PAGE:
In 2016, I received an email from a woman named Linda in South Africa with Sephardic Jewish roots on the island of Rhodes. “I speak a very broken Ladino and would love to learn more,” she wrote. She began to explore our online learning tools, such as Sephardic Hebrew cursive (soletreo) tutorial videos. We benefitted just as much: she shared with us the only surviving copy of a Ladino translation of High Holiday prayers composed by the last chief rabbi of Rhodes and published, unexpectedly, in Romania. To bring this new discovery to a broader audience, I composed a digital essay highlighting the book and its miraculous trajectory over the past century—from Romania to Rhodes, evading the Holocaust, to South Africa, and digitally, to Seattle. Through Facebook and Twitter, this article quickly garnered readers from our “followers” in forty-five countries. The transnational journey of the text concluded with global online open access.
Since its inception four years ago, the Sephardic Studies Program at the University of Washington’s Stroum Center for Jewish Studies has leveraged its website and social media to curate the history and language of a set of communities long operating in analog and largely overlooked by the broader field of Jewish Studies. New media have empowered us to showcase the Sephardic experience through texts, music, and videos before a global audience. Sephardic Jews were once one of the least accessible world cultures online. Our efforts have contributed to exposing the historical, cultural, and literary worlds of the Sephardic Jews to the attention of students, scholars, and community members worldwide.
With more than 1,200 Ladino language artifacts—books, newspapers, manuscripts, and personal correspondence—acquired through local and international crowdsourcing, our program has digitized more than 133,000 pages of material, a selection of which is already online. Recognizing that the languages and historical contexts of our artifacts are not well known, we strategically curate “Sephardic treasures” in digital essays to make them approachable for our audiences. Rather than wait for them to be discovered, we actively pursue social media campaigns to draw attention to them. As a result, some of our “treasures” have been integrated into Jewish Studies syllabi and dissertation research, translated into five languages, highlighted in documentary films and museum exhibitions, and reproduced in award-winning books.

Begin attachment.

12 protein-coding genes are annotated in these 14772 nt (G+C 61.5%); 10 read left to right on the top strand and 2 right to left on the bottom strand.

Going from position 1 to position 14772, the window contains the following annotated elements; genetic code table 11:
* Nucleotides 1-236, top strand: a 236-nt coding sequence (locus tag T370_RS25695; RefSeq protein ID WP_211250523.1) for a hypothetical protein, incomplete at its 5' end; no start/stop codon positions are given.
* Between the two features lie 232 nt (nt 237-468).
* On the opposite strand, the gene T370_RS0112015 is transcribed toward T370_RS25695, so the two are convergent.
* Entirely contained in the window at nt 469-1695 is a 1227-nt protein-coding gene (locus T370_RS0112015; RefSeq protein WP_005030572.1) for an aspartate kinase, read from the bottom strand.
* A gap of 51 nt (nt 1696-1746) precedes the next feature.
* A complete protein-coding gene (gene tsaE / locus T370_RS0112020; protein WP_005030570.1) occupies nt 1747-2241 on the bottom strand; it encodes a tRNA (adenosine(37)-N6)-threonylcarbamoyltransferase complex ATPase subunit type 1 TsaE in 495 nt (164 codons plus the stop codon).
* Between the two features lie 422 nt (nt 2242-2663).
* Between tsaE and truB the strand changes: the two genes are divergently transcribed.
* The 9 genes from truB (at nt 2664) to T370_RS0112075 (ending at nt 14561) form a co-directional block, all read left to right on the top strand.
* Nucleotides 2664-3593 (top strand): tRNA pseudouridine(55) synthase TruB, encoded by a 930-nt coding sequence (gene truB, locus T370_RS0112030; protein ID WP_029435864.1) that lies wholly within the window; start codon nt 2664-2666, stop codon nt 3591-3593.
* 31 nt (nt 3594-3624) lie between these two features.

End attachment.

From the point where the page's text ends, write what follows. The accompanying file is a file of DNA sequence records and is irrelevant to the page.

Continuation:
If a goal of new media is to reduce distance between people and increase access in a global age, the Sephardic experience—which spans Europe, the Middle East, the Americas, Africa, and beyond—is primed for a digital revolution. Through our curation and dissemination of previously difficult-to-access materials, our Sephardic Studies Program seeks to give voice to a slice of the Jewish experience that until now was just a whisper.
Ty Alhadeff is the research coordinator, archivist, librarian, blogger, and social media strategist for the Sephardic Studies Program at the Stroum Center for Jewish Studies, University of Washington. Ty received his BA degree from the University of Washington and a master’s degree in Jewish Studies from the Hebrew University of Jerusalem.